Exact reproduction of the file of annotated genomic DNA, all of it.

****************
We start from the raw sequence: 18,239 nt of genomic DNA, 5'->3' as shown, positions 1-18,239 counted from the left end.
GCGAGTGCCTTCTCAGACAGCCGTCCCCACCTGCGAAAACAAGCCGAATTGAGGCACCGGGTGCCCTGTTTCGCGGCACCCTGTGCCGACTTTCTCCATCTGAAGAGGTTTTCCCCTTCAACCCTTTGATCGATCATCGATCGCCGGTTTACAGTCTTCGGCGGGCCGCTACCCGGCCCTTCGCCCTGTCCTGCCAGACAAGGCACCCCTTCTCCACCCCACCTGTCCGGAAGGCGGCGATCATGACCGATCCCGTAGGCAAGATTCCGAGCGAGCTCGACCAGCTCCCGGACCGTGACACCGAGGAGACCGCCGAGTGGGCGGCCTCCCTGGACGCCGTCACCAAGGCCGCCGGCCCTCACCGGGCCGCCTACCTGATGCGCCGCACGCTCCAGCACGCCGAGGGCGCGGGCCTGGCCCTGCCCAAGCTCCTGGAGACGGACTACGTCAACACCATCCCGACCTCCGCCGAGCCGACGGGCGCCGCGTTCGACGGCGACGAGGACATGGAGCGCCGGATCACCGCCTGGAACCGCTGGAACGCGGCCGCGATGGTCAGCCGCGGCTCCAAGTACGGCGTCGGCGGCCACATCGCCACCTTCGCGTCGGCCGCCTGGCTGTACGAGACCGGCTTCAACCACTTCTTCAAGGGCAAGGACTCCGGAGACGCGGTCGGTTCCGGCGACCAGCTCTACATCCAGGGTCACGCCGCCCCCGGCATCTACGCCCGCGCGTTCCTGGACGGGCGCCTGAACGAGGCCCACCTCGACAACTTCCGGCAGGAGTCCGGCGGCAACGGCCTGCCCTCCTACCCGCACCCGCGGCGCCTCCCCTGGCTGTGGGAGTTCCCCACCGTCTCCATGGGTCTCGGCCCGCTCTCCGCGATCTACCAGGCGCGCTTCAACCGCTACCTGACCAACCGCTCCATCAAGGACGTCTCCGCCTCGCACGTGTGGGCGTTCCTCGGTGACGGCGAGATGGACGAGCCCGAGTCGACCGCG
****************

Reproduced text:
We start from the raw sequence: 18,239 nt of genomic DNA, 5'->3' as shown, positions 1-18,239 counted from the left end.
GCGAGTGCCTTCTCAGACAGCCGTCCCCACCTGCGAAAACAAGCCGAATTGAGGCACCGGGTGCCCTGTTTCGCGGCACCCTGTGCCGACTTTCTCCATCTGAAGAGGTTTTCCCCTTCAACCCTTTGATCGATCATCGATCGCCGGTTTACAGTCTTCGGCGGGCCGCTACCCGGCCCTTCGCCCTGTCCTGCCAGACAAGGCACCCCTTCTCCACCCCACCTGTCCGGAAGGCGGCGATCATGACCGATCCCGTAGGCAAGATTCCGAGCGAGCTCGACCAGCTCCCGGACCGTGACACCGAGGAGACCGCCGAGTGGGCGGCCTCCCTGGACGCCGTCACCAAGGCCGCCGGCCCTCACCGGGCCGCCTACCTGATGCGCCGCACGCTCCAGCACGCCGAGGGCGCGGGCCTGGCCCTGCCCAAGCTCCTGGAGACGGACTACGTCAACACCATCCCGACCTCCGCCGAGCCGACGGGCGCCGCGTTCGACGGCGACGAGGACATGGAGCGCCGGATCACCGCCTGGAACCGCTGGAACGCGGCCGCGATGGTCAGCCGCGGCTCCAAGTACGGCGTCGGCGGCCACATCGCCACCTTCGCGTCGGCCGCCTGGCTGTACGAGACCGGCTTCAACCACTTCTTCAAGGGCAAGGACTCCGGAGACGCGGTCGGTTCCGGCGACCAGCTCTACATCCAGGGTCACGCCGCCCCCGGCATCTACGCCCGCGCGTTCCTGGACGGGCGCCTGAACGAGGCCCACCTCGACAACTTCCGGCAGGAGTCCGGCGGCAACGGCCTGCCCTCCTACCCGCACCCGCGGCGCCTCCCCTGGCTGTGGGAGTTCCCCACCGTCTCCATGGGTCTCGGCCCGCTCTCCGCGATCTACCAGGCGCGCTTCAACCGCTACCTGACCAACCGCTCCATCAAGGACGTCTCCGCCTCGCACGTGTGGGCGTTCCTCGGTGACGGCGAGATGGACGAGCCCGAGTCGACCGCG